But neither is Microsoft. Or Yahoo.
"The blog was removed last week from a Microsoft service called MSN Spaces after the blog discussed the firing of the independent-minded editor of The Beijing News, which prompted about 100 journalists at the paper to go on strike on Dec. 29. It was an unusual show of solidarity for a Chinese news organization in an industry that has long complied with tight restrictions on what can be published.
The move by Microsoft came at a time when the Chinese government is stepping up its own efforts to crack down on press freedom. Several prominent editors and journalists have been jailed in China over the past few years and charged with everything from espionage to revealing state secrets.
Another research assistant for The Times, Zhao Yan (no relation to Zhao Jing), was indicted last month on charges that he had passed state secrets to the newspaper, which published a report in 2004 about the timing of Jiang Zemin's decision to give up the country's top military post.
China closely monitors what people here post on the Internet, and the government regularly shuts down Web sites and deletes postings that are considered antigovernment. A spokeswoman for Microsoft said the company had blocked ''many sites'' in China. The MSN Spaces sites are maintained on computer servers in the United States.
Richardson of Microsoft said Zhao's site was taken down after the Chinese authorities made a request through a Shanghai-based affiliate of the company.
The shutdown drew attention and condemnation elsewhere online. Rebecca MacKinnon, a fellow at the Berkman Center for Internet and Society at Harvard Law School, wrote on her blog, referring to Microsoft and other technology companies: ''Can we be sure they won't do the same thing in response to potentially illegal demands by an overzealous government agency in our own country?''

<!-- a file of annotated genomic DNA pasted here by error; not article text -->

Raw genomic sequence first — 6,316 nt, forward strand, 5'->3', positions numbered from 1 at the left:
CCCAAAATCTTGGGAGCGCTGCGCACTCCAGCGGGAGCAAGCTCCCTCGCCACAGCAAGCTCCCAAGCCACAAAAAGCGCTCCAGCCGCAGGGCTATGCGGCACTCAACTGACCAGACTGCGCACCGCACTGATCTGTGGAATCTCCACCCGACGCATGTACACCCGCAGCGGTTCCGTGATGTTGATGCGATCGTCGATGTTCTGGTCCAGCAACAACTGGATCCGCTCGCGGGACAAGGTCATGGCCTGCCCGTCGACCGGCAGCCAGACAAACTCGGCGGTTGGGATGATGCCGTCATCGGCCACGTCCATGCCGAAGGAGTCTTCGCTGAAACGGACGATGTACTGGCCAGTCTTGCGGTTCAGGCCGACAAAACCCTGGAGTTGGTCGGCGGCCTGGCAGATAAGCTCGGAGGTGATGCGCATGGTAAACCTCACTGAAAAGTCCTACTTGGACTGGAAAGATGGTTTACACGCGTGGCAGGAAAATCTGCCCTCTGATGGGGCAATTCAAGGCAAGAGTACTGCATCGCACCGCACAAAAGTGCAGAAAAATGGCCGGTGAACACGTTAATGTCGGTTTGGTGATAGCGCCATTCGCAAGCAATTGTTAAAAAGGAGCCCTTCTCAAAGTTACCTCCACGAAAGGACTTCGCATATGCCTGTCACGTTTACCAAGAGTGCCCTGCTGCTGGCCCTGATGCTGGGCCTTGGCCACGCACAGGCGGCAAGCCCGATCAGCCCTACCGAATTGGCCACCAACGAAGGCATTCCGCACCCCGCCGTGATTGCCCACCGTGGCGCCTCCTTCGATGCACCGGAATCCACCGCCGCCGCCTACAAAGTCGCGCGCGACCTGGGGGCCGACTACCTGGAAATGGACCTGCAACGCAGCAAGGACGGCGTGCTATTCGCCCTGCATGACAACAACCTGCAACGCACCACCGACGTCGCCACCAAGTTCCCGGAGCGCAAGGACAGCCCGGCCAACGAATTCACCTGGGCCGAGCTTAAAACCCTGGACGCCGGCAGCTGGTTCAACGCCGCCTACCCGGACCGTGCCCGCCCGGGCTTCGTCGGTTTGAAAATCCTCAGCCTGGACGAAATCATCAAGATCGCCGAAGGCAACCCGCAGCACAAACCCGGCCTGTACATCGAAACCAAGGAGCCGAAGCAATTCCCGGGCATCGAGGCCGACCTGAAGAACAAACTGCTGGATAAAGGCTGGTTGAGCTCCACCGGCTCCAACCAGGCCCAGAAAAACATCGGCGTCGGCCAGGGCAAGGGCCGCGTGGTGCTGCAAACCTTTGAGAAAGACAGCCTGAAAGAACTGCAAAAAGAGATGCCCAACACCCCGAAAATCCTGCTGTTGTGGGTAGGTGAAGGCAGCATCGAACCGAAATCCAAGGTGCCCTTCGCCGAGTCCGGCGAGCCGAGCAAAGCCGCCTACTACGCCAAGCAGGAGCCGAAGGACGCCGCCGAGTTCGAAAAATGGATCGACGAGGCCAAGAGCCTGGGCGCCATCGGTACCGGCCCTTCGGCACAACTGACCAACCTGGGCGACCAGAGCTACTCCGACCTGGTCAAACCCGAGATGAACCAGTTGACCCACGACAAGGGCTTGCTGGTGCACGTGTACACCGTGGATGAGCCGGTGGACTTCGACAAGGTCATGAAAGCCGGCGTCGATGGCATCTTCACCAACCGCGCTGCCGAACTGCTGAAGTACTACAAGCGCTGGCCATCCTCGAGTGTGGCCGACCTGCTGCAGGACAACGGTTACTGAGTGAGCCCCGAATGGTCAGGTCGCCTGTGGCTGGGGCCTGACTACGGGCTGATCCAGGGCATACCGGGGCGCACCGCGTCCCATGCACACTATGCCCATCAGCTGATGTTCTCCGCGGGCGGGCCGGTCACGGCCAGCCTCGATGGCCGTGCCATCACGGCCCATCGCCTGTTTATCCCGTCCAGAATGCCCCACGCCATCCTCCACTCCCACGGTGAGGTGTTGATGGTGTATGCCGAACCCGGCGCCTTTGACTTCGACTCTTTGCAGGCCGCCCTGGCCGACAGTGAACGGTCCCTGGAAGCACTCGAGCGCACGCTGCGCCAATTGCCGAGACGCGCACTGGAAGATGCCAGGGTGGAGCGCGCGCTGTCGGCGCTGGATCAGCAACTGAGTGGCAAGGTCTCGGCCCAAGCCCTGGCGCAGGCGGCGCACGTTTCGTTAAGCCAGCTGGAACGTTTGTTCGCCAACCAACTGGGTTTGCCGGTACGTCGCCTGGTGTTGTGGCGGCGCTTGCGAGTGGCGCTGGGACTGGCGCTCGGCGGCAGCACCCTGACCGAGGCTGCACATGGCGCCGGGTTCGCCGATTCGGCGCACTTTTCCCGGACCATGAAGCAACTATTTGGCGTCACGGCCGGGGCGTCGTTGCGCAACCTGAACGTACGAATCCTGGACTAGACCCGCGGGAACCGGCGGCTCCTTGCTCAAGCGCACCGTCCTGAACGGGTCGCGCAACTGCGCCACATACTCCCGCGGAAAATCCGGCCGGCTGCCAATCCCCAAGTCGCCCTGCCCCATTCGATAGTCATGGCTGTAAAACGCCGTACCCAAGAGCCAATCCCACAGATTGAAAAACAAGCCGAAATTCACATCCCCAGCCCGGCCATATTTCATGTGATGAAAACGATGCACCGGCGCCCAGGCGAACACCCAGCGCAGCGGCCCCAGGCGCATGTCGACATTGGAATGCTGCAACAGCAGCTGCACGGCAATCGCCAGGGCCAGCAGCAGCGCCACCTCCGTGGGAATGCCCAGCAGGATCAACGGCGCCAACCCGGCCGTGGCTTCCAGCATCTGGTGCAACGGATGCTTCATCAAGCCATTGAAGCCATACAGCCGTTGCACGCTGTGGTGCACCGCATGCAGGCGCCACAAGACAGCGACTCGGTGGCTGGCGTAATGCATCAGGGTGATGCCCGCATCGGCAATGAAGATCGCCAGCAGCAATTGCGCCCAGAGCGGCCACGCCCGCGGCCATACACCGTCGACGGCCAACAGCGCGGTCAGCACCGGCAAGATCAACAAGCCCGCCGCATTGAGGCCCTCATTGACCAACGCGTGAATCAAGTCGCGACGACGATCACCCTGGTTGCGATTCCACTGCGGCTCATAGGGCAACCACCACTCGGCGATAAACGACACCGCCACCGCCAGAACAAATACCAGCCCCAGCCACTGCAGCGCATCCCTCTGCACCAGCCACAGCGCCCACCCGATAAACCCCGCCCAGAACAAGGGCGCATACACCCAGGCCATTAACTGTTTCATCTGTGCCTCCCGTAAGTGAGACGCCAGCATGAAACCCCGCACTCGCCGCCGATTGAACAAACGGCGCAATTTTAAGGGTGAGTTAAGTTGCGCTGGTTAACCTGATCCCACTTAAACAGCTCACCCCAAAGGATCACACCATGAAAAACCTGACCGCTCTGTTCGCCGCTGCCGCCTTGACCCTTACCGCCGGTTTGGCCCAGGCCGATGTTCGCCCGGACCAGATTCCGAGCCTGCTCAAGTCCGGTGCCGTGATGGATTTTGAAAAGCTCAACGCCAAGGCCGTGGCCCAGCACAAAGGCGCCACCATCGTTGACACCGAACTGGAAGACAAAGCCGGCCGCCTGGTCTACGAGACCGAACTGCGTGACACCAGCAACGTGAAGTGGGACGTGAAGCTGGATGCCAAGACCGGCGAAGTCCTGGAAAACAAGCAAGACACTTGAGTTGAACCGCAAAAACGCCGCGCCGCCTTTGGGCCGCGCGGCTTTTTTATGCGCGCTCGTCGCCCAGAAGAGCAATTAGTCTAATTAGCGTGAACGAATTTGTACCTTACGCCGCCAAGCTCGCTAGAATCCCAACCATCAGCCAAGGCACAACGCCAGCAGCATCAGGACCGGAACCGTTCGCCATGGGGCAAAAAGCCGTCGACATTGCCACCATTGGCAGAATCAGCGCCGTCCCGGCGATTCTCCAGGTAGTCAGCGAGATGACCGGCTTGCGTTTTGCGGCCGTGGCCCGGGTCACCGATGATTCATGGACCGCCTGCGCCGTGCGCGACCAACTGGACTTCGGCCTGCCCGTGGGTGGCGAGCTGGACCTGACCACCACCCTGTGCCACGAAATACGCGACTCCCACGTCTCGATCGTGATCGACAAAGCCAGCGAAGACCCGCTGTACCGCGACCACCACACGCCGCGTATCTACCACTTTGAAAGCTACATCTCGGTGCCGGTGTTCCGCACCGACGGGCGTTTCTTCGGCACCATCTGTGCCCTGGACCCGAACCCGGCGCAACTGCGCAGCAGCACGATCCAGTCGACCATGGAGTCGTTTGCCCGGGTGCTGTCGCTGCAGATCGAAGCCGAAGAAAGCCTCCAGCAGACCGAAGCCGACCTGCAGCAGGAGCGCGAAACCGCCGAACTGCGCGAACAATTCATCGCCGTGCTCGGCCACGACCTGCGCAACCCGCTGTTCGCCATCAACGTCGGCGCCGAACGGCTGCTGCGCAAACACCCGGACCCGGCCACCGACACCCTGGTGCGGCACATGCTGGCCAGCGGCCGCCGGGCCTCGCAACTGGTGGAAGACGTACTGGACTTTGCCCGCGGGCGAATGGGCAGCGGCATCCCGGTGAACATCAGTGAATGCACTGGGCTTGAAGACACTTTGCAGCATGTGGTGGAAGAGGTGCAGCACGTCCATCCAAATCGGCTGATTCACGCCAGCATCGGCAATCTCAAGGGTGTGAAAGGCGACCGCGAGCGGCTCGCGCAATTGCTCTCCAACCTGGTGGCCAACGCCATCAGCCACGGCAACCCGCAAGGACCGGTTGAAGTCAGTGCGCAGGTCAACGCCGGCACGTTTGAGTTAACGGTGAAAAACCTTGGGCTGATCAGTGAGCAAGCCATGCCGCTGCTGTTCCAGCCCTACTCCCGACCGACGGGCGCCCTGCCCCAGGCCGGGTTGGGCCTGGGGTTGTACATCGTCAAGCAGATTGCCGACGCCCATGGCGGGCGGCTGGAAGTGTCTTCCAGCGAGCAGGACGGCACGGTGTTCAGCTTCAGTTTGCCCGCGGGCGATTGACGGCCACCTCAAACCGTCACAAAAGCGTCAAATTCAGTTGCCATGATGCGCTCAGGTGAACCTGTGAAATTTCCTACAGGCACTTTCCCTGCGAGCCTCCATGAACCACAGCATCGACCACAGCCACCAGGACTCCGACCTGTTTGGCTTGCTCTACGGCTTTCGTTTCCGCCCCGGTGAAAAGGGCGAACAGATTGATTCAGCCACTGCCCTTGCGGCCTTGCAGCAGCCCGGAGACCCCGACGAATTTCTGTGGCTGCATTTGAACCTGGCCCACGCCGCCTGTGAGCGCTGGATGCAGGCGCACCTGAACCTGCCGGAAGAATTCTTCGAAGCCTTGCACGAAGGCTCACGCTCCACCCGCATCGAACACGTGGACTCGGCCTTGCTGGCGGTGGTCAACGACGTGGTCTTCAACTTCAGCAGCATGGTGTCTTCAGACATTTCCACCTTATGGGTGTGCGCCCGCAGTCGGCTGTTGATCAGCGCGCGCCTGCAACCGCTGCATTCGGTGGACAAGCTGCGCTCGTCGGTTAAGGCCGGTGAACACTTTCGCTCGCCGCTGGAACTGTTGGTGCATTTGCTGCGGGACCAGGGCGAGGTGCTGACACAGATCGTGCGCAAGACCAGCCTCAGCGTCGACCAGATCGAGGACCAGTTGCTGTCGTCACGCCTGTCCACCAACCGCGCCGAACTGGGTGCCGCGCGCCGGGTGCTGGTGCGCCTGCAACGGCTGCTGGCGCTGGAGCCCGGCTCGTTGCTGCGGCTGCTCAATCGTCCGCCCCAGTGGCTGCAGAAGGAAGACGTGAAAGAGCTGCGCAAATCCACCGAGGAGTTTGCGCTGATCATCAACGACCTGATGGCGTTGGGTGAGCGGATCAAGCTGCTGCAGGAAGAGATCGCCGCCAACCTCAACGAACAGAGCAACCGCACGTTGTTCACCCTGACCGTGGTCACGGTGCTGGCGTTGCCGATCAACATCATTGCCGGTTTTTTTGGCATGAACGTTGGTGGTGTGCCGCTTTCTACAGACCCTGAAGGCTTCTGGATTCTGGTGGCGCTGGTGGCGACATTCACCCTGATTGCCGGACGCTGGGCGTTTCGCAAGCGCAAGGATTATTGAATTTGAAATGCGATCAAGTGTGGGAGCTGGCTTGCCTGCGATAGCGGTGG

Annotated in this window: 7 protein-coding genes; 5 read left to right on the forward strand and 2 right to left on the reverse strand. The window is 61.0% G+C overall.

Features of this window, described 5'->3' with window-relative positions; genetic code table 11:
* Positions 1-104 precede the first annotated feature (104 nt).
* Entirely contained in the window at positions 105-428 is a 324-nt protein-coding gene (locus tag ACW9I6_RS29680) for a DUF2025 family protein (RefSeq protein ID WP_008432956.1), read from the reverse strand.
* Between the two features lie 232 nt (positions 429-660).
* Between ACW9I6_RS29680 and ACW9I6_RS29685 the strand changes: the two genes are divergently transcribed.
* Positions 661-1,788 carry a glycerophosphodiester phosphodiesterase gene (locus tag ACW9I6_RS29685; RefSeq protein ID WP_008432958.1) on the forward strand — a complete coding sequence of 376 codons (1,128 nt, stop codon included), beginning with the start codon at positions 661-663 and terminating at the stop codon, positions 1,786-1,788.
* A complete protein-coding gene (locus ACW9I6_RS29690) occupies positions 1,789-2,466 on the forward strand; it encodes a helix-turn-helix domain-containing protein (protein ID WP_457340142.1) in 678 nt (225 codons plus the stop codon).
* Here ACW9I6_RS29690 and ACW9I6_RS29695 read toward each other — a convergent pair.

Robert Scoble, a blogger and Microsoft's official ''technology evangelist,'' took a public stand against the action.
''This one is depressing to me,'' he wrote. ''It's one thing to pull a list of words out of blogs using an algorithm. It's another thing to become an agent of a government and censor an entire blogger's work.''
Another American online service operating in China, Yahoo, was widely criticized in the autumn after it was revealed that the company had provided Chinese authorities with information that led to the imprisonment of a Chinese journalist who kept a personal e-mail account with Yahoo. Yahoo also defended its action by saying it was forced to comply with local law.
Zhao is so well known as a blogger that he served as China's lone jury member last year in Germany for a world blog competition.
Zhao, in an interview, said he had kept a personal blog for more than a year and was regularly censored in China, even though he had tried to be careful not to write about significant issues related to his work at The Times.
He was apparently one of the first on the Internet to mention that several editors could be fired from The Beijing News. He said he posted something about possible firings on Dec. 28. Two days later, after the top editor there was dismissed, Reuters reported that about a hundred journalists had gone on strike over the dispute and added that several Chinese blogs and Internet chat rooms were discussing the issue. The report said Zhao had used his blog to urge readers to cancel their subscriptions.
Zhao said in the interview that Microsoft had deleted his blog with no warning.
''I didn't even say I supported the strike,'' he said. ''This action by Microsoft infringed upon my freedom of speech. They even deleted my blog and gave me no chance to back up my files without any warning.''
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